• Generally not recommended for the front of vehicles equipped with fulltime hubs.
Drop-In (aka LunchBox) Lockers
Drop-in, or lunchbox, lockers are automatic lockers that sit in place of the spider gears found in an open differential carrier. No gear ratio or carrier change is usually needed to install drop-in lockers, provided the vehicle already has an open carrier and not a limited slip. These are usually very inexpensive lockers and are installer-friendly. One of the most common is the Lock-Right (www.richmondgear.com).
• Low cost
• Ease of installation
• Can create noticeable handling quirks similar to full-carrier automatic lockers
• Can be noisy
Found in the back of thousands of GM pickups, the Gov-Loc is a somewhat unconventional limited-slip/locker combo. The Gov-Loc received its name from how the mechanism works. As the differential begins to accelerate, a governor is thrust outward and up a slanted side gear. As the rpm increases, the governor forces pressure onto a thrust block, which allows a small cam gear to force the limited-slip clutches in place. The idea is that the faster the carrier rotates, the more the governor applies pressure, thus engaging (or locking) both shafts together. Yet while the design and theory behind it are solid, we rarely see them function consistently, nor would we place them in the category of an automatic locker.
Limited Slips Are Not Lockers
For all of the advancements in limited slips, they still cannot replace (or equal) a locker. Most limited slips, such as the Eaton TrueTrac (www.eaton.com) and the Auburn Gear Positraction (www.auburngear.com), use a gear or clutch engagement system to keep the wheels rotating at the same speed when power is applied. Though some are more aggressive than others and may seem to work similar to a locker in loose terrain, as soon as you enter extreme wheeling situations you find that the limited slip ultimately leaves you a one-wheel wonder like an open differential. This is mostly due to internal thresholds that keep the limited slips from completely “locking” up.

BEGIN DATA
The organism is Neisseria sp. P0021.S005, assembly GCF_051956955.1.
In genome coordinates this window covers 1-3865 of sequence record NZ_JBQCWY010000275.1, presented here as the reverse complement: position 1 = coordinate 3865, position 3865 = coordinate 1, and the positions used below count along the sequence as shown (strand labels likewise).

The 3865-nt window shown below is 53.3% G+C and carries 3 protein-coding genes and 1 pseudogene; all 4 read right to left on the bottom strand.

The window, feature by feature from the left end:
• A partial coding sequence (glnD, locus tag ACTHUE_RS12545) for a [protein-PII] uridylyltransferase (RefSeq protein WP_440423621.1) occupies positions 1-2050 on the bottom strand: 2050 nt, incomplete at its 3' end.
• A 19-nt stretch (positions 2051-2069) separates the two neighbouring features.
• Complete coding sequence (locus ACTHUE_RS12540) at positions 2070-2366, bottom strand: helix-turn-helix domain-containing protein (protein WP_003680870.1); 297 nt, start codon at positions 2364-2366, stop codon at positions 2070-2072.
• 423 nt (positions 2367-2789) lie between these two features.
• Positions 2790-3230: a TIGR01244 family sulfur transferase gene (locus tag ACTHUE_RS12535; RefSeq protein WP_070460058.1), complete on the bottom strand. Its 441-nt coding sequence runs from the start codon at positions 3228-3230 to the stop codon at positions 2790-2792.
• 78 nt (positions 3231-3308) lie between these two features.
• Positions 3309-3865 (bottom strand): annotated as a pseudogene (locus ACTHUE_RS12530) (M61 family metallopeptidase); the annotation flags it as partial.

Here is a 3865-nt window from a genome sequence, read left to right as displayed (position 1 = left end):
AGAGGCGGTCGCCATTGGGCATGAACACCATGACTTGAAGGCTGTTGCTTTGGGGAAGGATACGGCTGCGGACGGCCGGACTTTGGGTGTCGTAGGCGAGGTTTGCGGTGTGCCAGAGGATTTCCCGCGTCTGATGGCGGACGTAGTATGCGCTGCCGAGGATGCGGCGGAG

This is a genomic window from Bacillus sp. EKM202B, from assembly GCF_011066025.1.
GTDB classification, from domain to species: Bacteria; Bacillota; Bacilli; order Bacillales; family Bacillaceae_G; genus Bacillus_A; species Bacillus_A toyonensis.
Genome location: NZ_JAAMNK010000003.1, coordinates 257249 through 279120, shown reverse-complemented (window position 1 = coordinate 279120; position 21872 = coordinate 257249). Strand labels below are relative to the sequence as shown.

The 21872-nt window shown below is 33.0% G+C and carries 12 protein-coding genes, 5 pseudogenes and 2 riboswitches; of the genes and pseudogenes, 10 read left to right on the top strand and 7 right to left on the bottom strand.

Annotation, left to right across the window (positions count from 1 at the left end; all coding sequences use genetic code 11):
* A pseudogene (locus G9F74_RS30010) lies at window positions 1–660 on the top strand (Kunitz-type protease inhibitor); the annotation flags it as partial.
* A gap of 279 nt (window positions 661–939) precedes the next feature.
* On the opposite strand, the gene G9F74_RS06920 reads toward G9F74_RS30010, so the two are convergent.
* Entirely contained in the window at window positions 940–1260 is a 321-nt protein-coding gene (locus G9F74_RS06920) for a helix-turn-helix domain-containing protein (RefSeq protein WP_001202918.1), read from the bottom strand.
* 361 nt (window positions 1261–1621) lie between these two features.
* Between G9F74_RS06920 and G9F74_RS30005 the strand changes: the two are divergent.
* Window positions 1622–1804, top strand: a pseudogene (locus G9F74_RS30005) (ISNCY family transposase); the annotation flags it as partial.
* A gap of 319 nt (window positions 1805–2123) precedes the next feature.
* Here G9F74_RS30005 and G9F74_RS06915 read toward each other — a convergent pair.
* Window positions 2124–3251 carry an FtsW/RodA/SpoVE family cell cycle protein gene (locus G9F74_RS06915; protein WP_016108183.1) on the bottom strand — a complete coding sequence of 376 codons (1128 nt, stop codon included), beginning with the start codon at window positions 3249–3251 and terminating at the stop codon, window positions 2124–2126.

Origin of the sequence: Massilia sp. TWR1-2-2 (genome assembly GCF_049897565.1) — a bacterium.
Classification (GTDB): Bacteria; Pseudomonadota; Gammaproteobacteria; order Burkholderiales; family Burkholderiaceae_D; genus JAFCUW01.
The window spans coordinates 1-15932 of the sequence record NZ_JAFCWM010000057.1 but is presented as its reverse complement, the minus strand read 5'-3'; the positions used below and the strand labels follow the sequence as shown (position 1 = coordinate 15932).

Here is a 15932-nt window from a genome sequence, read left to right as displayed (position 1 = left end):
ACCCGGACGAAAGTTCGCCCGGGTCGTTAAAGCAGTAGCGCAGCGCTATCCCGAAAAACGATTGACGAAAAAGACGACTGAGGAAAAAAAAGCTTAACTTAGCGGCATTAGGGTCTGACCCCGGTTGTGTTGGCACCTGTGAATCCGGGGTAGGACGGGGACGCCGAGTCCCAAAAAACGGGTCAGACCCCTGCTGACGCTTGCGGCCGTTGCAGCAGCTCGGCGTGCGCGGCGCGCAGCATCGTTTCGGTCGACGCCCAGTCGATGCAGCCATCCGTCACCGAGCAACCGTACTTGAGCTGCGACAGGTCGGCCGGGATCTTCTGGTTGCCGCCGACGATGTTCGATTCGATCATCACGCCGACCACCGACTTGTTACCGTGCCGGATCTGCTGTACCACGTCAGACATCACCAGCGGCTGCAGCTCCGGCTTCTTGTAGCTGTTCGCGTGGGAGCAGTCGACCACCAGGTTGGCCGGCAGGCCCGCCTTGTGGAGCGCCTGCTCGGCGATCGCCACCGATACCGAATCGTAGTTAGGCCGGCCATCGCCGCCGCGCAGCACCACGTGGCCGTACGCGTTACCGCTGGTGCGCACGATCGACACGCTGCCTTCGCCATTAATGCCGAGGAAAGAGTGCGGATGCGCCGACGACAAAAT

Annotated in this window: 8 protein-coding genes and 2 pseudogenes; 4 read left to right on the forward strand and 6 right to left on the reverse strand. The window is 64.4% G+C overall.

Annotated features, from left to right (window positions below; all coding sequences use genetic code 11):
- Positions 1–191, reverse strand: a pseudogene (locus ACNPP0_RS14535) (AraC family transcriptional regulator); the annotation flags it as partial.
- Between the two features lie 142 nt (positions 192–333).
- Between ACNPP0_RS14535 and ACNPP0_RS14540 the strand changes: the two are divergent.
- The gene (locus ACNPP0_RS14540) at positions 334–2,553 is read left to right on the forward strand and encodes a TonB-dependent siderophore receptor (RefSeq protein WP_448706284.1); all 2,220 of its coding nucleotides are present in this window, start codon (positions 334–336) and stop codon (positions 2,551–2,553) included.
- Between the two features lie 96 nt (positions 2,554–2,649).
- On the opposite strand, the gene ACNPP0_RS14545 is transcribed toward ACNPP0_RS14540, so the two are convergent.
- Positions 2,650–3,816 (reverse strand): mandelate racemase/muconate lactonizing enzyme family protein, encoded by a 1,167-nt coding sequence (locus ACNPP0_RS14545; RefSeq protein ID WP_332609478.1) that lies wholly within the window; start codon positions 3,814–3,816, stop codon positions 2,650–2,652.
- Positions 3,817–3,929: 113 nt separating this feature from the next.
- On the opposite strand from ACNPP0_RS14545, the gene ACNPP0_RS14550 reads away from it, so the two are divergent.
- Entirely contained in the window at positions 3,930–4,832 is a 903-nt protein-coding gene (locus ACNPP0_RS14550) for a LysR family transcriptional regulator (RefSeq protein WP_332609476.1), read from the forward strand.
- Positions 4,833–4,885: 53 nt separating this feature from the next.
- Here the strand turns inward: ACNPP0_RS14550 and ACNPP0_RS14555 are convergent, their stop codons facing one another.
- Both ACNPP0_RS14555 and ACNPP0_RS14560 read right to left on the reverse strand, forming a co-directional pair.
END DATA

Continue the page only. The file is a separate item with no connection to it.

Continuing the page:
Manual (aka Selectable) Lockers
Selectable lockers are designed to give you the best of both worlds. When the locker is set to open, most act like a standard open differential, though some work similar to a limited slip. When engaged the units lock 100 percent and allow zero differentiation in axle speed between the shafts.
Unlike automatic lockers, selectable lockers require an activation source. For the ARB Air Locker (www.arbusa.com) and the Yukon Zip Locker (www.yukongear.com), an air line and small compressor are required, while the OX Locker (www.ox-usa.com) uses a cable and Auburn Gear’s Ected (www.auburngear.com) is electronically actuated.
• Great for daily drivers
• Excellent on-road characteristics
• Can increase maneuverability on- and off-road
• Higher initial cost